Wellcome Open Research: A Welcome Decision?

(July 29th, 2016) The Wellcome Trust plans to launch a free, open access publishing platform this autumn to accelerate research publishing and “support reproducibility and transparency” for researchers. Sounds good - but this initiative has also attracted considerable scepticism.





The Wellcome Trust is a London-based charitable organisation that supports biomedical sciences by funding both research as well as efforts to improve the public’s understanding of science. The recent announcement of Wellcome Open Research, an open publishing initiative, has created quite a buzz in the scientific community. This venture will see Wellcome partnering with F1000Research, an open access publishing platform for the life sciences.

In order “to enable their grantees to rapidly publish all outputs of their research”, Wellcome’s platform will follow “a model of immediate publication followed by transparent invited peer review, with inclusion of supporting data, enabling researchers to reanalyse, replicate and reuse the data”. Grantees will hence be able to share the entire range of research outputs with the public, be it success stories or even null or negative results. “Once articles pass peer review, they will be indexed in major bibliographic databases and deposited in PubMed Central and Europe PMC”.

This initiative hopes to speed up the lengthy publication process and make results available “almost immediately”. The post publication peer review shall provide “constructive feedback from experts focussed on helping the authors improve their work, rather than on making an editorial decision to accept or reject an article”. Ultimately, it is hoped that this move will bring about a long-term shift towards open research publishing and judge research, solely based on its own merits and not on those of the journal in which it is published.

In light of the announcement of the EU research ministers for science, innovation, trade and industry to commit to making Open Access a default option by 2020 (featured here in Lab Times), Wellcome Open Research could be heralded as a bold step in the right direction.

However, all that glitters is not gold and one needs to also understand the scepticism that has been voiced, since news of this platform became public. Kent Anderson of the Scholarly Kitchen blog has addressed this very well in his post. One of the first questions that he raises, is, why does the Wellcome Trust, a non-profit charity, want to partner with a commercial publisher like F1000Research in this venture?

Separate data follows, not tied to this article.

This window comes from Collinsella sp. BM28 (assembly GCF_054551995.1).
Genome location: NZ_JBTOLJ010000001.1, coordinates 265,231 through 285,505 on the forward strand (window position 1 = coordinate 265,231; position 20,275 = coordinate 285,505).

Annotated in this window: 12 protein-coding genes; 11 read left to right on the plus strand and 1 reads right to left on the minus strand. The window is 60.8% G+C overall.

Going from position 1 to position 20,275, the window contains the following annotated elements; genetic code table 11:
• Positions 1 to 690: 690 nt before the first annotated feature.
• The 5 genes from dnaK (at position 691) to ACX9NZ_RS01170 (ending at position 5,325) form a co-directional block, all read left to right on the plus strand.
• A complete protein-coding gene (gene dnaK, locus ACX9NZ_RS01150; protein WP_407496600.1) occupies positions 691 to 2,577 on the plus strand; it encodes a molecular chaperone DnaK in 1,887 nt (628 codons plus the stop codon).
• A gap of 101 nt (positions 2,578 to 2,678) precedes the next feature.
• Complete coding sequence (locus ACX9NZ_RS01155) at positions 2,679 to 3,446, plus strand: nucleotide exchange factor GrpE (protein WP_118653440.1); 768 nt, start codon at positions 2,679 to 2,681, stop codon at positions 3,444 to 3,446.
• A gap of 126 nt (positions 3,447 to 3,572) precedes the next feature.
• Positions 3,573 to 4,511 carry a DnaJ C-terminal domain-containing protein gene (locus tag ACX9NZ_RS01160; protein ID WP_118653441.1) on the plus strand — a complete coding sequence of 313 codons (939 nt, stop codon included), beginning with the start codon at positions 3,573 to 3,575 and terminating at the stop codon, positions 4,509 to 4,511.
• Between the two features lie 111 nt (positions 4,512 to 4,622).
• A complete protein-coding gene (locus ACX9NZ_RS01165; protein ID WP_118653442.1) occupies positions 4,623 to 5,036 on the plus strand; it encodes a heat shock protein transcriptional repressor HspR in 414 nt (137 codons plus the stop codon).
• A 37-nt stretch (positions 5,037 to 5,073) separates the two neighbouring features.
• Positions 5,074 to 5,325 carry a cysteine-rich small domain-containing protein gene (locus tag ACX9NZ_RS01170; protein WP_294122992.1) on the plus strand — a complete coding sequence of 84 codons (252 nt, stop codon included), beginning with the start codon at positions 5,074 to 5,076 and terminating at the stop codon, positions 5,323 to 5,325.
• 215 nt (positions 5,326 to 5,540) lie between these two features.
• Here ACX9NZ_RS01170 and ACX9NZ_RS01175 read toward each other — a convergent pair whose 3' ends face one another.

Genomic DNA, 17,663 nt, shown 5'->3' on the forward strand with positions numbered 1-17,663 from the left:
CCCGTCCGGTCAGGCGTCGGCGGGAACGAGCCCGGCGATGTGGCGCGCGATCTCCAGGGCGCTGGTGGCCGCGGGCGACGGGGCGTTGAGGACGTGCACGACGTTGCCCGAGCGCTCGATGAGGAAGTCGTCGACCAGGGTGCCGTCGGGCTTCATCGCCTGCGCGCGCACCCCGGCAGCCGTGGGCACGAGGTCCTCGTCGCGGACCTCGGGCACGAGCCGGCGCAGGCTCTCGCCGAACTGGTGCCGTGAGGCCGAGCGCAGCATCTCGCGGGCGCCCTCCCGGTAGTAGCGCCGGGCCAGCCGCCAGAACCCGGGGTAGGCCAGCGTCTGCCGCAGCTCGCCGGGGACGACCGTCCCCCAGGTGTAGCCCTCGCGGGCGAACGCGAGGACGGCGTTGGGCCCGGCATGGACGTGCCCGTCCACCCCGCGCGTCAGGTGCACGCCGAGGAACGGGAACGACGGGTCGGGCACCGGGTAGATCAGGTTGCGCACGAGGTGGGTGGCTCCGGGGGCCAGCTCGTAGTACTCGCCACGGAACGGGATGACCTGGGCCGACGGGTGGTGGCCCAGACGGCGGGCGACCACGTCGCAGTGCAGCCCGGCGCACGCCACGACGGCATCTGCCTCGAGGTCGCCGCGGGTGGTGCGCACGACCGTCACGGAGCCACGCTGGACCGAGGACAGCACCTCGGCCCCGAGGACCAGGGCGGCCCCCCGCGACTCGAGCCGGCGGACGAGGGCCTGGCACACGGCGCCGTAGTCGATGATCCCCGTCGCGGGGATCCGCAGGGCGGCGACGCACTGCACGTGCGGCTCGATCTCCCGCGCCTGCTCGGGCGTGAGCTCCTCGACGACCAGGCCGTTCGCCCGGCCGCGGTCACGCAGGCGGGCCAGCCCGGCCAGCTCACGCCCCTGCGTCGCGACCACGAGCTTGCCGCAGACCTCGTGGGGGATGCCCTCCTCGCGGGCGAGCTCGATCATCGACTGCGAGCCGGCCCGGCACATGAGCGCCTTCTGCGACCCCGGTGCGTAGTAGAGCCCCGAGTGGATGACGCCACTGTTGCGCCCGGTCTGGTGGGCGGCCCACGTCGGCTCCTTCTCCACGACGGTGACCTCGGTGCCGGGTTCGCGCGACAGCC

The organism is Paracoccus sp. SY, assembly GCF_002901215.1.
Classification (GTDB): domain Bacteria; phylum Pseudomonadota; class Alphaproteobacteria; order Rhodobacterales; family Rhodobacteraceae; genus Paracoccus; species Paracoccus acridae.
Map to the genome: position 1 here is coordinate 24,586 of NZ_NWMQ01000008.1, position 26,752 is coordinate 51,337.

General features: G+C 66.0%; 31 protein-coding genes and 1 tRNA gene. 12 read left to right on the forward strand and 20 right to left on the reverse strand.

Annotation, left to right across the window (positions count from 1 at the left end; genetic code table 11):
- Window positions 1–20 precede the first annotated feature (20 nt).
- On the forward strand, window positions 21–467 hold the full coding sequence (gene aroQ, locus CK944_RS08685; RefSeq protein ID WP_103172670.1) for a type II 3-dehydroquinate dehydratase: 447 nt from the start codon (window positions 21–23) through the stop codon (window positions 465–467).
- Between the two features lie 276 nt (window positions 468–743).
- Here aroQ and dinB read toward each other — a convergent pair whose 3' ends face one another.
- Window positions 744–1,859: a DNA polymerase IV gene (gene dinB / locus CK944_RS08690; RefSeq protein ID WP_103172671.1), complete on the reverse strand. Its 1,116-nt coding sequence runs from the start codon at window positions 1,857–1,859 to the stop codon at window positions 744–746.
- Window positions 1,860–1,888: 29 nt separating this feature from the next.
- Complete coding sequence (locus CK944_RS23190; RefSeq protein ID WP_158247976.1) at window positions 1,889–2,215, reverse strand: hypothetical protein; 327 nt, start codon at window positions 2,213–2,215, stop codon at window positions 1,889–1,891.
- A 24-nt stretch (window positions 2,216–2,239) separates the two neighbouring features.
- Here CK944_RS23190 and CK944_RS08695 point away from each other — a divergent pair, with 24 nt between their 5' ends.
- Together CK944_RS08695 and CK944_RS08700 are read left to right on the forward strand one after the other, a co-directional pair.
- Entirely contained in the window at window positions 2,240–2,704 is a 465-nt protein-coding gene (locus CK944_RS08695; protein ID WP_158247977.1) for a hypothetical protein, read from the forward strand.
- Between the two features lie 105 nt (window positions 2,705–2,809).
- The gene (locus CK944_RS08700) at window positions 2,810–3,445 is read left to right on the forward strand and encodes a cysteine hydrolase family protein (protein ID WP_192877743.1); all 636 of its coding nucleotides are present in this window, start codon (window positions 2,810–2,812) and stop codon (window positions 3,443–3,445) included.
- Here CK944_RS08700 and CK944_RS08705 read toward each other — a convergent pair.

This observation is especially significant as Wellcome already funds eLife, an open access life sciences and biomedicine journal. To add to that, Wellcome Open Research seems to more or less replicate the F1000Research model of publication for Wellcome grantees. Why this redundancy of scope?

Furthermore, F1000Research has often come under fire for its approach to publishing. Firstly, it only accepts papers from authors with a specific institutional affiliation or academic credentials. Secondly, it has not been able to maintain a rigorous post-publication peer review, due to the inherent weakness of this system. As Anderson puts it, “Post-publication peer review as a substitute for pre-publication peer review is really quite a game — publish first, and thereby put reviewers in an awkward spot of having to decide to undo a publication decision that’s been made without peer review. This creates a much higher barrier for rejection.” Thirdly, F1000Research’s approach to identifying and addressing plagiarism has also garnered criticism.

Anderson goes on to discuss the various conflicts of interest that come into play when the body funding the research also sponsors the publishing platform for the same. Can one expect the publishing platform to evaluate all publications in an unbiased manner? Would research output not suffer due to this loss of objectivity? Would scientists not feel compelled to publish with a platform belonging to their funding body, even if they would rather have published in another journal?

All of the above hold true in the case of Wellcome Open Research, and one begins to wonder why the Wellcome Trust chose to go down this path. Indeed, accelerating the publishing process and making research, supported by a non-profit charity, freely available to all are two very good reasons for pursuing such an initiative. Good intentions, however, cannot entirely justify the impracticalities of this platform. Yes, we would all like to live in a world of open access and appreciate all efforts that bring us closer to that ideal. However, these must also align with the high standards of transparency, quality and ethics that we expect from our scientists.

Latika Bhonsle

Photo: www.publicdomainpictures.net/Maita Ru




Last Changes: 09.01.2016



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